I bought this book having read a couple of his articles, in some reprinted fashion, some time ago. Of course the ones reprinted were the best of the best, so there are some articles in this book which weren't nearly as interesting.

My favorites were
John Teehan
There should be more talk show hosts like Dick Cavett. Alas, he's of a passing breed of educated and erudite conversationalists and public intellectuals. Second only, in my opinion, to Steve Allen, Dick Cavett brought out the best in his guests in engaging them in thoughtful dialogue presented to an appreciative audience. This book contains many memories of his experiences on his various talk shows and with various guests. It also shares many thoughts and memories on life, contemporary and other ...more
It's a group of columns, so light reading. I skimmed, or skipped, the political stuff (amazing how quickly I forgot Alberto Gonzales, Joe the Plumber, and other cartoon characters) but the memories about his show (Groucho! Woody!) is worth the read. Very conversational, as you would expect. Only problem: now I don't feel like should invest time in "Cavett" which I hear is much better. Dick Cavett interviews himself:

Or Bobby Bittman
I wanted to like this book.......but a good chunk of his columns during 2008 were so anti-conservative, I'm wondering if he just didn't have that much to write about, and so, decided to titillate his NY Times audience with a libs version of red meat. All to bad - I found him an engaging interviewer back in the day.
David Macpherson
I didn't realize that this was a collection of new york times articles until I started. As they are they are fine. Some of his opinions, about his distaste of seeing obese people in commercials say, are dumb ass. On the other hand, his hollywood anecdotes are good, so the balance was alright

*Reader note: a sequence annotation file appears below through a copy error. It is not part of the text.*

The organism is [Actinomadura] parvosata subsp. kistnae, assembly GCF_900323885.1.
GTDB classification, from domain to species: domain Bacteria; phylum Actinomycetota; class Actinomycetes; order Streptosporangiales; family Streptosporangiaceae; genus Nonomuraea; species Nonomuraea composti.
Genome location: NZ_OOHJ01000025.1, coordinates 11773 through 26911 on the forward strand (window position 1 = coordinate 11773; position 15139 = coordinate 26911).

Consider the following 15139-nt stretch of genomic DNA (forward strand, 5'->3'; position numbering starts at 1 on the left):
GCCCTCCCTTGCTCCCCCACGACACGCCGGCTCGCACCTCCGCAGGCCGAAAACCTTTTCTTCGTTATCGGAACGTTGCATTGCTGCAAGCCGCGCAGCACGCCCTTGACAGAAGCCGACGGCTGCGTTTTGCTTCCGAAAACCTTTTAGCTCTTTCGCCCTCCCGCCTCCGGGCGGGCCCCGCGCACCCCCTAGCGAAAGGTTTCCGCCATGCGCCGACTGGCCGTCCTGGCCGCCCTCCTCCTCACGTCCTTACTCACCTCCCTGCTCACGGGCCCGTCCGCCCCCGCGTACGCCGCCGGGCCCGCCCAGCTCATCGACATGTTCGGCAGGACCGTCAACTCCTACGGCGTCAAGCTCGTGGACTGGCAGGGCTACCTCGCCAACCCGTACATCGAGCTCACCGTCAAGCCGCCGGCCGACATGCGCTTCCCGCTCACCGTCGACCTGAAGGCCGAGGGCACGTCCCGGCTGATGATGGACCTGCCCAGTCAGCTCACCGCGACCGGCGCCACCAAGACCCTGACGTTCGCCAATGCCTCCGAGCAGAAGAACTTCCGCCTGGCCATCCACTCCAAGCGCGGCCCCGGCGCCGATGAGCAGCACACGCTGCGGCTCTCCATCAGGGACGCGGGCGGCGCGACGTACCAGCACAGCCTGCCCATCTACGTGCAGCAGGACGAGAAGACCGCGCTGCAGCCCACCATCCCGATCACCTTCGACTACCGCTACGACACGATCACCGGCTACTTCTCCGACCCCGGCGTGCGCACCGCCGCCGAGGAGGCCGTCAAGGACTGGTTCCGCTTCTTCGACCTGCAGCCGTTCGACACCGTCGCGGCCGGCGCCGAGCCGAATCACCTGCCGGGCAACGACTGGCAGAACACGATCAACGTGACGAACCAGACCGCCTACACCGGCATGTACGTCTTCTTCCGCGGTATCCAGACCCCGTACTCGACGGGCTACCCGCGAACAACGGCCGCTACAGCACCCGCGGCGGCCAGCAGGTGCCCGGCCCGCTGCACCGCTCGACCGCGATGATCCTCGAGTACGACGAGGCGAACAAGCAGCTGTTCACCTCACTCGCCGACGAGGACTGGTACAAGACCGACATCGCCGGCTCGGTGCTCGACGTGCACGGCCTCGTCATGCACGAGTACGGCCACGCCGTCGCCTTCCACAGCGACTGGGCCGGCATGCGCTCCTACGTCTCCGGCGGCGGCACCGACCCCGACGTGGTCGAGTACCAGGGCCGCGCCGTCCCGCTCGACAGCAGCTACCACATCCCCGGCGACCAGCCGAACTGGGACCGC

T Fool
It's not possible for me to remember the person whom I forgot right away and refused to allow to my birthday celebrations once he called Dick Cavett a 'twit'. That may have confirmed my belief, just then beginning, that a whole generation of 'hip' young people -- to which I vaguely thought I belonged -- was as far off the mark as was the 'greatest generation' (later so named) who fathered us and whom we disparaged.

Dick Cavett may, at one point, have been the only evidence of intelligence we had
Victoria Pynchon
I bought this book last night at a Los Angeles Writers Bloc event ( Cavett appeared with Mel Brooks and the conversation range from Fred Astaire to Katherine Hepburn to Groucho Marx on Cavett's side and much about the 2,000 year old man on Brooks side (with Brooks calling out to Carl Reiner sitting in the audience to tell the story of the origins of that schtick). I've only so far skimmed the Cavett book, but it reads as silkily as he speaks ~ smart and wise and s ...more
Joan Graham
I listened to Cavett read this while on a long distance car trip. If you're a show biz or pop culture junkie, there are lots of historic goodies from a guy who got in on television's ground floor, first as a writer for Paar, Carson etc, and then as an interviewer of pop icons like John Lennon, Ayn Rand, and Alfred Hitchcock. This book is actually a collection of his NY Times columns, and hearing Cavett read them is probably a good way to go. He has a unique, upper crust Yalie voice, which some r ...more
Having grown up on Carson, Paar, Cavett, Griffin, and Douglas I enjoyed this book very much. Folks talk about the golden age of television, well this was the golden age of talk shows . . . when they really were talk shows. You would see the most amazing people from every genre of entertainment and they would just talk. It was like listening in on an great cocktail party. People weren't there for their 7.5 minutes to pitch their latest project. They were there because they wanted to be and wanted ...more